“Don’t you think I know that?” I replied in a sarcastic tone.
“That’s fine. I’ll just hit up Jimmy’s place for the weekend,” he said quietly as he traced his finger along the long blue vein that ran up my right arm.
My mother arrived the next morning to a glowing, newly sterilized apartment. Any possibly androgynous objects had been neatly replaced with incense sticks and Pottery Barn decorations. Her polka-dotted black and white skirt twirled around my apartment like a tornado as she weaved in and out of the different rooms. Dark, lipstick-laden lips kissed me, leaving me with aubergine stained cheeks, and then frowned at me, exclaiming that my apartment in Baltimore had been so much nicer. I inquired about my father in an attempt to change the subject.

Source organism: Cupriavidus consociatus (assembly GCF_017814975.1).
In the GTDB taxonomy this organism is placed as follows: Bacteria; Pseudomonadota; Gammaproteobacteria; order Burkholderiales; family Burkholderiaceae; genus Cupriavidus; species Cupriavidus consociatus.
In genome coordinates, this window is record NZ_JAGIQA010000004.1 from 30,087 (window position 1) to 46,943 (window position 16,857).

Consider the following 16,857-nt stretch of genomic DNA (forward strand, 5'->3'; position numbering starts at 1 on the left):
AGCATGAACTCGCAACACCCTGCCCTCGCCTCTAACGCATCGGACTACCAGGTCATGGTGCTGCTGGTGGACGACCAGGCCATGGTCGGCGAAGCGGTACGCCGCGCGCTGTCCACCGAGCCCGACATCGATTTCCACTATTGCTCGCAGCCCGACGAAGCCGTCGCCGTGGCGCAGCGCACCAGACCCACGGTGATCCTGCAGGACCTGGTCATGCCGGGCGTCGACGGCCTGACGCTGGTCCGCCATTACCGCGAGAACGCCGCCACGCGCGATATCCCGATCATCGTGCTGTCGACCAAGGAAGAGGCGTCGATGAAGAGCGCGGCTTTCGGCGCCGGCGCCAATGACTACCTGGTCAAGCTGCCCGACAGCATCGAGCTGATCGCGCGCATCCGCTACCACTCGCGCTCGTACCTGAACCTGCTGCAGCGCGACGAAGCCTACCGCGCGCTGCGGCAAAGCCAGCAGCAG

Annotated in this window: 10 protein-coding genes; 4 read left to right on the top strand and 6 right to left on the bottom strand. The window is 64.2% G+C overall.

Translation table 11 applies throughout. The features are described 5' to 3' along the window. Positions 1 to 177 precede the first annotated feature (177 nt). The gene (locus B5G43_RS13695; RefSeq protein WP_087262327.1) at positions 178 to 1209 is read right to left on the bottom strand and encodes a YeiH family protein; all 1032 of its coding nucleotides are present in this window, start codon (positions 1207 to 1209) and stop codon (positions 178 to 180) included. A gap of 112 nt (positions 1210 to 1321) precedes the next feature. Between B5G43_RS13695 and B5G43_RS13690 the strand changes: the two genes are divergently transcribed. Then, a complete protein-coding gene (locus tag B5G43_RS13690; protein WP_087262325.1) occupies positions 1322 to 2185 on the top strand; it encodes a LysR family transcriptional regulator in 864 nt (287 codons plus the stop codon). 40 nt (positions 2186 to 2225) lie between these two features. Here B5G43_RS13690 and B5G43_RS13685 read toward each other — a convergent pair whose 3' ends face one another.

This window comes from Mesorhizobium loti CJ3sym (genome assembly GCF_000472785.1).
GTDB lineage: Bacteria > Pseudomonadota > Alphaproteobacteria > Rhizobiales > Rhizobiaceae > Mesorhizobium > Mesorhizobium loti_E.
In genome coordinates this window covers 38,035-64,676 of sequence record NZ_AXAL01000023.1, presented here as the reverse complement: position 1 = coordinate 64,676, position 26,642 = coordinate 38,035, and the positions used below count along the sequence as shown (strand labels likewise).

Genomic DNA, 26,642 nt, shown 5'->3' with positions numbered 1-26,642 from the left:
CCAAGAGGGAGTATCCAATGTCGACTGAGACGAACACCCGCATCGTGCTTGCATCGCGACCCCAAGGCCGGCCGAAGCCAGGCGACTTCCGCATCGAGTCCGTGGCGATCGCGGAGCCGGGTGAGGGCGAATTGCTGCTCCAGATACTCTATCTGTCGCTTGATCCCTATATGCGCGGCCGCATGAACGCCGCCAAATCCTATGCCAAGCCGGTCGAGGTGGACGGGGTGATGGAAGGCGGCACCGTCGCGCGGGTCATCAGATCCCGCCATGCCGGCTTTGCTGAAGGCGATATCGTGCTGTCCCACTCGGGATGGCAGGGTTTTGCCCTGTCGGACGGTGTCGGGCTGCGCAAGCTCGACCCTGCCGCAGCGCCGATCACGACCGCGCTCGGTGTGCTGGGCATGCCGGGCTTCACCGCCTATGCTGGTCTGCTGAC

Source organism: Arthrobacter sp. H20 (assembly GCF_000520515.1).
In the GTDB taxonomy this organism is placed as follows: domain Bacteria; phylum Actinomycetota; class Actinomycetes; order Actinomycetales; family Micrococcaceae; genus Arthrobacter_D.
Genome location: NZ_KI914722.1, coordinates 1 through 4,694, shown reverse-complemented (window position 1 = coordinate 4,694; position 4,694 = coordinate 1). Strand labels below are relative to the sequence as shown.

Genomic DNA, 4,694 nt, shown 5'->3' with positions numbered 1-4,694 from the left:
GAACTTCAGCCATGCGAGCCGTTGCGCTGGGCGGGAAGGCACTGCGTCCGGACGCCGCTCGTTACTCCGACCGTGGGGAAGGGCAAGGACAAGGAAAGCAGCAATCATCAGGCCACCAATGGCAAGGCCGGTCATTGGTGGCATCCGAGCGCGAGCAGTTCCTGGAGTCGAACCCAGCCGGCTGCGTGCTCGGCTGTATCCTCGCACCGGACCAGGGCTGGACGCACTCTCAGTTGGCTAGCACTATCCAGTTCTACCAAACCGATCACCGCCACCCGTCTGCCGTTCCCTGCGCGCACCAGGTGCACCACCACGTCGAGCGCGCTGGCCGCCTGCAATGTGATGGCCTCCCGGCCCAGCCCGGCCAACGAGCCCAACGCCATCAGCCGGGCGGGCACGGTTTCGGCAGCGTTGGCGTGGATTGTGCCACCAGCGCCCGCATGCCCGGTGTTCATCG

“He is fine,” my mother answered curtly, “He is always fine.” Her eyes grew weary when I mentioned him. My father barely talked to her these days. I used to hear rumors, whispers, from my friends’ mothers that my poor father had to deal with so much. I didn’t understand what that meant, until I had gone home from college and seen my mother. Growing up, my friends had made fun of her lopsided messy bun, and the way she waved her pinky around while trying to make a point, but now she had soft waves framing her square face and a peaceful smile. She had started wearing heavy makeup and was taking poetry classes at a local community college. In the past, my mother had always been shy around strangers and conservative about raising me. One day, when I had asked her if I could go to a movie with a boy from school, she had almost slapped me just for having the audacity to ask.